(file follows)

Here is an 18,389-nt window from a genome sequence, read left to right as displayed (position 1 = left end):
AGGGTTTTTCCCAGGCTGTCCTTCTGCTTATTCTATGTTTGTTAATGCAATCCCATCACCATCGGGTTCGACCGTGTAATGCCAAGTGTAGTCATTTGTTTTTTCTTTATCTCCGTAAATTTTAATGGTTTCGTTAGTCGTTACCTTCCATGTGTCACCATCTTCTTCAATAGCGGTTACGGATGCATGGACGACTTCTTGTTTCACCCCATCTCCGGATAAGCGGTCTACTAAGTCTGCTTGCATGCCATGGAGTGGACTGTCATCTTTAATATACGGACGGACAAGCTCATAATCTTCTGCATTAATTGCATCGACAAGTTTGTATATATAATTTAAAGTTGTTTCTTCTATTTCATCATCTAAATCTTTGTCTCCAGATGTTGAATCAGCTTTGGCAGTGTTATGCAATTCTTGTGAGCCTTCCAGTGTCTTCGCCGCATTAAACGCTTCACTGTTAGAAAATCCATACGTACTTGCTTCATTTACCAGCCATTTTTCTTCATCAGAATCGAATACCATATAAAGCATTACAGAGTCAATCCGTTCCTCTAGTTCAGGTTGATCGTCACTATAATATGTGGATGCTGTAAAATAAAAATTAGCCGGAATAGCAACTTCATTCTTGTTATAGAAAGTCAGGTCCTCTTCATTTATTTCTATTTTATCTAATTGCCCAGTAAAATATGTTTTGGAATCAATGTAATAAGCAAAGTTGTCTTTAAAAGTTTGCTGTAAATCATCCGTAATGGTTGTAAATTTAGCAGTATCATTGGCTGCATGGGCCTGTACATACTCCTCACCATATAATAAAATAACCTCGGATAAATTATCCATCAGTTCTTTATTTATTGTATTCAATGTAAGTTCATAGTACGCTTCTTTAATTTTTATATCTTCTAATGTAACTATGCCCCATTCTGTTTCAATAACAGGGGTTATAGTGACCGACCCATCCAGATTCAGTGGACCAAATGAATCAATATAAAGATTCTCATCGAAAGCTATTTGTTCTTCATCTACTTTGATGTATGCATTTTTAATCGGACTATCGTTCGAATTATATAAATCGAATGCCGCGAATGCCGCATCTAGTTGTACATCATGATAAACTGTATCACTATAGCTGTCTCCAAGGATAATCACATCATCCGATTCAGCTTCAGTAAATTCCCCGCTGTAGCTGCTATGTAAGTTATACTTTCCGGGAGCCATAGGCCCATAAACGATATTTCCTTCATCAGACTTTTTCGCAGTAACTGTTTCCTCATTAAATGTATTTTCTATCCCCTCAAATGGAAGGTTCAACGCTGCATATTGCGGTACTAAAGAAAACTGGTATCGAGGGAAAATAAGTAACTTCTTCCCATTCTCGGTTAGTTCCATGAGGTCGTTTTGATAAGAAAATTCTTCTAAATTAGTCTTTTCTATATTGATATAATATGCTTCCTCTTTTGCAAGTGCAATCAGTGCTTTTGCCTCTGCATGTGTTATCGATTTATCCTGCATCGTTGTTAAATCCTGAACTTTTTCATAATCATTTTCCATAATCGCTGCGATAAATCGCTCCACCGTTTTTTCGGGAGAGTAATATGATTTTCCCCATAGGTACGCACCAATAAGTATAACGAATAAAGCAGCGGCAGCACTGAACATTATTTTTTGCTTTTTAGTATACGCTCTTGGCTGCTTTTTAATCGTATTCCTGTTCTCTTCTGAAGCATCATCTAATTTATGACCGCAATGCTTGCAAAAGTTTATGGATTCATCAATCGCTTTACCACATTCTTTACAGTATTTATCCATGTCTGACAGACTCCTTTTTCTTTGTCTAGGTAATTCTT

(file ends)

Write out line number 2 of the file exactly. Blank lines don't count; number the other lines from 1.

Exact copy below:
AGGGTTTTTCCCAGGCTGTCCTTCTGCTTATTCTATGTTTGTTAATGCAATCCCATCACCATCGGGTTCGACCGTGTAATGCCAAGTGTAGTCATTTGTTTTTTCTTTATCTCCGTAAATTTTAATGGTTTCGTTAGTCGTTACCTTCCATGTGTCACCATCTTCTTCAATAGCGGTTACGGATGCATGGACGACTTCTTGTTTCACCCCATCTCCGGATAAGCGGTCTACTAAGTCTGCTTGCATGCCATGGAGTGGACTGTCATCTTTAATATACGGACGGACAAGCTCATAATCTTCTGCATTAATTGCATCGACAAGTTTGTATATATAATTTAAAGTTGTTTCTTCTATTTCATCATCTAAATCTTTGTCTCCAGATGTTGAATCAGCTTTGGCAGTGTTATGCAATTCTTGTGAGCCTTCCAGTGTCTTCGCCGCATTAAACGCTTCACTGTTAGAAAATCCATACGTACTTGCTTCATTTACCAGCCATTTTTCTTCATCAGAATCGAATACCATATAAAGCATTACAGAGTCAATCCGTTCCTCTAGTTCAGGTTGATCGTCACTATAATATGTGGATGCTGTAAAATAAAAATTAGCCGGAATAGCAACTTCATTCTTGTTATAGAAAGTCAGGTCCTCTTCATTTATTTCTATTTTATCTAATTGCCCAGTAAAATATGTTTTGGAATCAATGTAATAAGCAAAGTTGTCTTTAAAAGTTTGCTGTAAATCATCCGTAATGGTTGTAAATTTAGCAGTATCATTGGCTGCATGGGCCTGTACATACTCCTCACCATATAATAAAATAACCTCGGATAAATTATCCATCAGTTCTTTATTTATTGTATTCAATGTAAGTTCATAGTACGCTTCTTTAATTTTTATATCTTCTAATGTAACTATGCCCCATTCTGTTTCAATAACAGGGGTTATAGTGACCGACCCATCCAGATTCAGTGGACCAAATGAATCAATATAAAGATTCTCATCGAAAGCTATTTGTTCTTCATCTACTTTGATGTATGCATTTTTAATCGGACTATCGTTCGAATTATATAAATCGAATGCCGCGAATGCCGCATCTAGTTGTACATCATGATAAACTGTATCACTATAGCTGTCTCCAAGGATAATCACATCATCCGATTCAGCTTCAGTAAATTCCCCGCTGTAGCTGCTATGTAAGTTATACTTTCCGGGAGCCATAGGCCCATAAACGATATTTCCTTCATCAGACTTTTTCGCAGTAACTGTTTCCTCATTAAATGTATTTTCTATCCCCTCAAATGGAAGGTTCAACGCTGCATATTGCGGTACTAAAGAAAACTGGTATCGAGGGAAAATAAGTAACTTCTTCCCATTCTCGGTTAGTTCCATGAGGTCGTTTTGATAAGAAAATTCTTCTAAATTAGTCTTTTCTATATTGATATAATATGCTTCCTCTTTTGCAAGTGCAATCAGTGCTTTTGCCTCTGCATGTGTTATCGATTTATCCTGCATCGTTGTTAAATCCTGAACTTTTTCATAATCATTTTCCATAATCGCTGCGATAAATCGCTCCACCGTTTTTTCGGGAGAGTAATATGATTTTCCCCATAGGTACGCACCAATAAGTATAACGAATAAAGCAGCGGCAGCACTGAACATTATTTTTTGCTTTTTAGTATACGCTCTTGGCTGCTTTTTAATCGTATTCCTGTTCTCTTCTGAAGCATCATCTAATTTATGACCGCAATGCTTGCAAAAGTTTATGGATTCATCAATCGCTTTACCACATTCTTTACAGTATTTATCCATGTCTGACAGACTCCTTTTTCTTTGTCTAGGTAATTCTT